Travel Health Series - Introduction
1. Although every effort will be made to ensure accuracy at the dates shown in the "last updated" lines, some errors will certainly be present in the text of some articles.
2. Nothing in any of the articles in this series is intended as medical advice or as a basis for medical treatment. The articles are provided purely for the interest and education of non-medical readers.
3. Use of trade names in any of the articles does not imply endorsement of the brands mentioned.
1. However much you have read about travel health, don't forget to visit your doctor, and ideally a Travel Clinic as well, at least a month before leaving (but preferably two or even three months, as will be explained in a later article). Although I am a doctor myself, and will offer quite a lot of advice in these articles, I know EXACTLY NOTHING about you, your medical history or your itinerary. In addition, travel medicine has become a medical specialty – but it is not and never was my specialty, although it has been one of my interests throughout my career. In any case, in this field, as in most others, the best possible advice today can be very bad advice tomorrow, as the knowledge on which it is based is expanding constantly and rapidly. Therefore, always note the "last updated" date at the beginning and/or end of each article, and also remember that, in articles about complex subjects, some errors are the rule rather than the exception!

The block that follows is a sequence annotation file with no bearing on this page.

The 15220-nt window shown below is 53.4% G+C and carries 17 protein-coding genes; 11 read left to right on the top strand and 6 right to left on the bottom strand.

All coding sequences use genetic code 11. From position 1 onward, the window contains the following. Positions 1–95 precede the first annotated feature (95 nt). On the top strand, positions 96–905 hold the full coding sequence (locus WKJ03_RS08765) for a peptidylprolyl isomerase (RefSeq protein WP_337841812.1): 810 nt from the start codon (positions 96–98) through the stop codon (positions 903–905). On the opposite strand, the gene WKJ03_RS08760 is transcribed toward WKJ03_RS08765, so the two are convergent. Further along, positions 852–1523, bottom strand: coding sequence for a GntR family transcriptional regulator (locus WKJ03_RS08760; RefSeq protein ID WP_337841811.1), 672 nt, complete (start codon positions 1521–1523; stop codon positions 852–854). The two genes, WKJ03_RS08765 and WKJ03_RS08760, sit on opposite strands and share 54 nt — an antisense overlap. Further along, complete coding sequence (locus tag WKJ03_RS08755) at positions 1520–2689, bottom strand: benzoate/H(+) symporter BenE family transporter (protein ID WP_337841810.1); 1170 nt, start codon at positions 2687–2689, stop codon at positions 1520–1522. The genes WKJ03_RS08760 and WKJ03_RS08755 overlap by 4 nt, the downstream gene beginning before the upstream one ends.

2. If you are, might be, or might become pregnant, or if you are breast-feeding, check with your doctor before following any of the advice in any of this series of articles. Ideally, neither pregnant women nor their young offspring should travel to developing countries, especially tropical ones, at all.
3. Always check both suitability and dosage before following any advice about children – including, of course (in those cases where travel is unavoidable) infants and neonates.